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Leo coaches national powerlifting athletes

Jona Leo of rural Lennox spent most of last week coaching powerlifters in Austin, Texas. 

Leo, who operates Liberty Barbell off the Tea exit, served as the assistant bench press coach to about 30 American lifters in the highest level of competition at the International Powerlifting Federation’s World Bench Press Championships. This was Leo’s second time serving has a bench press coach. The last time was in 2018 when he was also a competitor at the championships in South Africa.

Leo brings a wealth of knowledge to the assistant coach position after competing in powerlifting in high school and college, followed by competing in nine world championships before being inducted into the USA Powerlifting Men’s Hall of Fame in 2022.

Since there is no centralized location for American athletes to train, coaches review a lot of athletes’ training virtually.

“We can do a fair amount of video analysis so athletes can send their stuff into us,” he said.

As a coach, Leo wants to make sure the athletes’ lifts are going to be acceptable to the international judging community and suggest some technical improvements to their performances. As a past competitor on this stage, Leo can help athletes through the daunting task of competition logistics from the weigh-in process, properly timed warm-ups, the competition itself, and the drug test procedures.

Coaches make sure the correct lift attempts are being put in and serves as the advocate for the athlete if there is a disagreement on whether a lift was good or not.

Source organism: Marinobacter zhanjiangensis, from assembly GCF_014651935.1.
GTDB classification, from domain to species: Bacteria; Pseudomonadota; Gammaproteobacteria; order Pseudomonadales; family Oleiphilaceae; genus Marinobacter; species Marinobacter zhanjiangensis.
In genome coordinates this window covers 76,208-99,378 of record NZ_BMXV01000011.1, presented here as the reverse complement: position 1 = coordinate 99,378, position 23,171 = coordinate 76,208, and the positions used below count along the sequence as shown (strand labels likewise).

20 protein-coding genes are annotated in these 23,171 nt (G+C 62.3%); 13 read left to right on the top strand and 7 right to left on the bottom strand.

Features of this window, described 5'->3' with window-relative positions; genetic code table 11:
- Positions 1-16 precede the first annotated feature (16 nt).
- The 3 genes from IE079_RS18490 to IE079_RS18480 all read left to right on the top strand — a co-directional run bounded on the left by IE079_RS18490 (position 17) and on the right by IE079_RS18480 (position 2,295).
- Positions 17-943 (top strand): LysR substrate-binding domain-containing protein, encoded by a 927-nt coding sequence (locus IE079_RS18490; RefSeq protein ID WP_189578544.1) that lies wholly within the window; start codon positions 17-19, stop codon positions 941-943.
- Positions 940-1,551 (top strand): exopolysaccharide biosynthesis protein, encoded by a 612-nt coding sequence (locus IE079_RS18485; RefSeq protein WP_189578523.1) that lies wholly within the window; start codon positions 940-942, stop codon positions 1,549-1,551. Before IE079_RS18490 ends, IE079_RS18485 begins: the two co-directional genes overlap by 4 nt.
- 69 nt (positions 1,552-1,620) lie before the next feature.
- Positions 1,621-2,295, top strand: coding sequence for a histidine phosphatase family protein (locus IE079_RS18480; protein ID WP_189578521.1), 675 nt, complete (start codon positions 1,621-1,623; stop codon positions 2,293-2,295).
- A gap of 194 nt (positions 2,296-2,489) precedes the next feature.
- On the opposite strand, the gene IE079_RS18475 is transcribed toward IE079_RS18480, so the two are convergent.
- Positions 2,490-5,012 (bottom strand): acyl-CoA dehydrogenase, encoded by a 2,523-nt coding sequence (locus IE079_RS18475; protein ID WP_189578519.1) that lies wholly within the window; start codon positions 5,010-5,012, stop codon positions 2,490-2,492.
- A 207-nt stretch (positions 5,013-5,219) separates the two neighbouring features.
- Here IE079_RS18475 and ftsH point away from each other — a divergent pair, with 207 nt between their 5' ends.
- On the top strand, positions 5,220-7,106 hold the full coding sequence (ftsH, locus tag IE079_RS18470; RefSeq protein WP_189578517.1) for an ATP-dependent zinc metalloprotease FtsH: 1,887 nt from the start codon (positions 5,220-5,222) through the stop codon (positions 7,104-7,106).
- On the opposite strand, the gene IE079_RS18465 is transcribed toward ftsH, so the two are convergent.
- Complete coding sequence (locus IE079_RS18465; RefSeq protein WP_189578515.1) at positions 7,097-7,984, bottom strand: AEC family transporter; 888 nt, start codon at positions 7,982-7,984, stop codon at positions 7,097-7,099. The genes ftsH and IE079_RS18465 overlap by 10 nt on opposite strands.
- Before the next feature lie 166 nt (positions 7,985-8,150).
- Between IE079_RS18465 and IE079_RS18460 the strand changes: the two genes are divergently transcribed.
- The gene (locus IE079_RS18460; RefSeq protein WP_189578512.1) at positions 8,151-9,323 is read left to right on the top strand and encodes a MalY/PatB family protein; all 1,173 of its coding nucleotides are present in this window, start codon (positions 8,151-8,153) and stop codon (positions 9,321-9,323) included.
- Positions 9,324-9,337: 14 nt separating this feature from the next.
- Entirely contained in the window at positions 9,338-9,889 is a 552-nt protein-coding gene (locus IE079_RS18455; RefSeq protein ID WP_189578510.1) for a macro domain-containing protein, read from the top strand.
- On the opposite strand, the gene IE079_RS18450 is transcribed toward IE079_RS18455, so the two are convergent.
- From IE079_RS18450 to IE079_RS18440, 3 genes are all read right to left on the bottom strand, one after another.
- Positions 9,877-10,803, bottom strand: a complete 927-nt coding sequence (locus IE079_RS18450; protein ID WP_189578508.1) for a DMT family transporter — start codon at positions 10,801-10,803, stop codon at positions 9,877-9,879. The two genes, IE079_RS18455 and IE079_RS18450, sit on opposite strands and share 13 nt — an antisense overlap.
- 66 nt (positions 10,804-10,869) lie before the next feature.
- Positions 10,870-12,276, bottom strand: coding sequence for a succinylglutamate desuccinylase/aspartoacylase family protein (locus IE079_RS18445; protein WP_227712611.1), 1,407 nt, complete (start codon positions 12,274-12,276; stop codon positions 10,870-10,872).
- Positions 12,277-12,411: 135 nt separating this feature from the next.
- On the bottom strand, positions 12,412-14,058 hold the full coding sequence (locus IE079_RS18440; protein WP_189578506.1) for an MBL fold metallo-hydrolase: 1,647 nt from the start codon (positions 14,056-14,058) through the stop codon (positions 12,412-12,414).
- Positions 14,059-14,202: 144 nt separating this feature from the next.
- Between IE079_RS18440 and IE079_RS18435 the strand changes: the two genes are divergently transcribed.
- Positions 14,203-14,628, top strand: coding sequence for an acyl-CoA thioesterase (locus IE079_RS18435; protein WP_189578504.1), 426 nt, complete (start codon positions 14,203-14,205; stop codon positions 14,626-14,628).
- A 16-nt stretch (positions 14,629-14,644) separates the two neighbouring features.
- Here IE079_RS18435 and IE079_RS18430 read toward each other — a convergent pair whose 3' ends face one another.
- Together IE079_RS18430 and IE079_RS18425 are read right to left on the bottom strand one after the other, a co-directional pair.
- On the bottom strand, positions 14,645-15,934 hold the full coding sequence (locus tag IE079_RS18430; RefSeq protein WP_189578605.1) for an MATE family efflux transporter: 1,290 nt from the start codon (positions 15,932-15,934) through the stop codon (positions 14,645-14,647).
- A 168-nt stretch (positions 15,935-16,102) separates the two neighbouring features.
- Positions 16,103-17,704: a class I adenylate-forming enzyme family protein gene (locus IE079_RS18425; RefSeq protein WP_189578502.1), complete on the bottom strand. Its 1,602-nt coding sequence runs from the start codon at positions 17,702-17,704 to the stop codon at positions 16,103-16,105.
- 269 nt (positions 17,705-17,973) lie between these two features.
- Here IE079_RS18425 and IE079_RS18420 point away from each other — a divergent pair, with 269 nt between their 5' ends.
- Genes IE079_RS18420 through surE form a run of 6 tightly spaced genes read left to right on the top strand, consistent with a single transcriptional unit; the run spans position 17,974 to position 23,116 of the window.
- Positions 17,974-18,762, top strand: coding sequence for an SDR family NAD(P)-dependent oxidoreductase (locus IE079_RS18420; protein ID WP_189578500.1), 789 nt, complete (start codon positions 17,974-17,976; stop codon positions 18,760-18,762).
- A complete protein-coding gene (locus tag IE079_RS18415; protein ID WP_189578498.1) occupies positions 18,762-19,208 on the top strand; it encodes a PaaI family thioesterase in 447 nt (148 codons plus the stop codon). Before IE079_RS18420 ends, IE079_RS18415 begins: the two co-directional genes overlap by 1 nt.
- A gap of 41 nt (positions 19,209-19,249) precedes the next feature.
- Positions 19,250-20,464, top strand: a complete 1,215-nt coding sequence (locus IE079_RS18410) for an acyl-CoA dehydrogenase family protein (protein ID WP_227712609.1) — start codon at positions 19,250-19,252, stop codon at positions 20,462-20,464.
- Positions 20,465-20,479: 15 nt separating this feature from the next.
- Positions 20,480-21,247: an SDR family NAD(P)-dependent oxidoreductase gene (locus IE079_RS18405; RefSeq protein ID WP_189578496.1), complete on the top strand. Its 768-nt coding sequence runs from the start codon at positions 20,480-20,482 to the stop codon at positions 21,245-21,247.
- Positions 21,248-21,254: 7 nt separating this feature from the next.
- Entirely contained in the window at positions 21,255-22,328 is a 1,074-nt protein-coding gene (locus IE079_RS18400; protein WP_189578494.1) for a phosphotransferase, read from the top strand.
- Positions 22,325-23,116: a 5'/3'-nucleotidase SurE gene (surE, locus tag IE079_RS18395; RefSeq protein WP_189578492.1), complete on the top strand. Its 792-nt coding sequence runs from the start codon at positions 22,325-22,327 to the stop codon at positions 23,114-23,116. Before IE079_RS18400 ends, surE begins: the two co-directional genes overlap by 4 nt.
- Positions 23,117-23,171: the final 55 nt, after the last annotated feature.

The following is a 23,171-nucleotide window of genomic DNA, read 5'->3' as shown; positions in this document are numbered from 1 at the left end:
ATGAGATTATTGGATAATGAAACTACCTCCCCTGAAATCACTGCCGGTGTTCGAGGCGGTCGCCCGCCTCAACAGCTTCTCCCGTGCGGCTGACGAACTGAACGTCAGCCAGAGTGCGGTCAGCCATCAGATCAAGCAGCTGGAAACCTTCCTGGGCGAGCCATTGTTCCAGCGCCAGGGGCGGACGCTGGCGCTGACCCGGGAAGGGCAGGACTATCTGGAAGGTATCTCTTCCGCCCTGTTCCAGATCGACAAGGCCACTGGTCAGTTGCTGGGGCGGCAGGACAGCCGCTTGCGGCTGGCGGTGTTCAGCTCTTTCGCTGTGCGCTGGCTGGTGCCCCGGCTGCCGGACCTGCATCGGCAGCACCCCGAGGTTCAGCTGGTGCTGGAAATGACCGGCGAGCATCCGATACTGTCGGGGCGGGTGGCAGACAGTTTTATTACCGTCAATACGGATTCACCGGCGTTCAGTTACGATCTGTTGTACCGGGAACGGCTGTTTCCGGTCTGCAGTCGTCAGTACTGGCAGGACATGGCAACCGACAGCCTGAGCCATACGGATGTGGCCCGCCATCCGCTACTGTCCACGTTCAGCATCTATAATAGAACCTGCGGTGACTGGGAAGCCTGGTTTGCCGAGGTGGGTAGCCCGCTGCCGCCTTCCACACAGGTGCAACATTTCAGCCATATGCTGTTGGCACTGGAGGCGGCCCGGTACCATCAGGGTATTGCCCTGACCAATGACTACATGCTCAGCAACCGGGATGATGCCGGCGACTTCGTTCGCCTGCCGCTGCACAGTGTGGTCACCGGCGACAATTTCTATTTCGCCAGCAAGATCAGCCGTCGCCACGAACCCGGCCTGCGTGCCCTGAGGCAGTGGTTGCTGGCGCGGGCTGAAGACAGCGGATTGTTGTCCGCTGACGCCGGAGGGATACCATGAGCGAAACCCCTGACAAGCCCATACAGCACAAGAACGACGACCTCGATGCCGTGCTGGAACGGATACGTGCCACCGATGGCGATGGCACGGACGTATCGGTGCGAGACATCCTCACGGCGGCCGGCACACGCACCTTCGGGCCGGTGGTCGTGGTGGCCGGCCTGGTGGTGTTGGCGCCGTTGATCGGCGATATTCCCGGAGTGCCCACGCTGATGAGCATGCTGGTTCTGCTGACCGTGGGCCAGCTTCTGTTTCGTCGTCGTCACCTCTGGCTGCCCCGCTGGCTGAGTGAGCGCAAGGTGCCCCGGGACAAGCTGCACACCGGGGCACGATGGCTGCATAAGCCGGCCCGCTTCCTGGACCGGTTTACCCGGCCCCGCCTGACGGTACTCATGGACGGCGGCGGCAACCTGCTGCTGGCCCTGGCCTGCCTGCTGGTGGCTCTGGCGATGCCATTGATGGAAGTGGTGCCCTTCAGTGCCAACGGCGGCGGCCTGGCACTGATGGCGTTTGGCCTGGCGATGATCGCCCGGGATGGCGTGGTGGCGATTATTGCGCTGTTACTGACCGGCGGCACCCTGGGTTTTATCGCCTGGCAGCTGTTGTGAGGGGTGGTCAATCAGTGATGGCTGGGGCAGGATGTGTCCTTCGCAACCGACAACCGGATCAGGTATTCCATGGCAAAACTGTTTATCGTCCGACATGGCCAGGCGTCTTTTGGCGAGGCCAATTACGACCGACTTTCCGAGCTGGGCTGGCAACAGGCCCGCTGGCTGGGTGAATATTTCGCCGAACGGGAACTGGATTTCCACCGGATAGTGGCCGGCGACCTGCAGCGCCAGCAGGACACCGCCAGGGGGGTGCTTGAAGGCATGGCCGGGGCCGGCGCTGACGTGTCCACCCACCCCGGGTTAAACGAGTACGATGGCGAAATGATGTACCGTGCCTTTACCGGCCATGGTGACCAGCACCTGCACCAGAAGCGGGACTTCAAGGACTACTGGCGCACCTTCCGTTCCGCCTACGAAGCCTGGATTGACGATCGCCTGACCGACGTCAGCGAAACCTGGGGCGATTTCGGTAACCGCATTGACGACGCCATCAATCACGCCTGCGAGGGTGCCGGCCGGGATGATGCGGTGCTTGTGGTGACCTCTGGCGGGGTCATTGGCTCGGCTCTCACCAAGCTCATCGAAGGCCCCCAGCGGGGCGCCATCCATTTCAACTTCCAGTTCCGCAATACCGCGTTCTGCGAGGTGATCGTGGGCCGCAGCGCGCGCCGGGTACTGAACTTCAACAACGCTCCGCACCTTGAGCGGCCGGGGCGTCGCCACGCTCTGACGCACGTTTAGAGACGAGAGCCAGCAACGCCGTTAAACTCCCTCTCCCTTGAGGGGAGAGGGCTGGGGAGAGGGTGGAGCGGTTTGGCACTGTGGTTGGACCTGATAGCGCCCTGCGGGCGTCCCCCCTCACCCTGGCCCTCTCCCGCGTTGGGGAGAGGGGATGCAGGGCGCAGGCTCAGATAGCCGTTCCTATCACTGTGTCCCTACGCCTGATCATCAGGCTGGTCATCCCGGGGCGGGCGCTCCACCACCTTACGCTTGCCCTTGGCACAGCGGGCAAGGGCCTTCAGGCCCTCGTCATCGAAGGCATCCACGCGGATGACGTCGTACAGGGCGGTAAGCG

“I had to take a additional certification courses such as Safe Sport and Adel (which covers anti-doping procedures),” he said.   

“On the International level coaches are have a huge responsibility to athletes as attempt selections cannot be changed once submitted to the scoring table.  This can make the difference in final placing in the competition.  We have the goal of them placing the highest possible based on their ability.” Leo said.

He was looking forward to seeing friends from his competitive lifting days.

“Coming back and serving as a coach, I have yet to figure out if that’s a stepping stone to being an athlete again, but it’s going to be fun to be back.  Whether it’s badmitton or bench pressing, it awesome to watch people at the highest level compete and use their God-given abilites.  I’m blessed to serve this coaching position on relatively short notice (notified in February) but will have more to work with athletes getting ready for Drammen, Norway next year,” he said.

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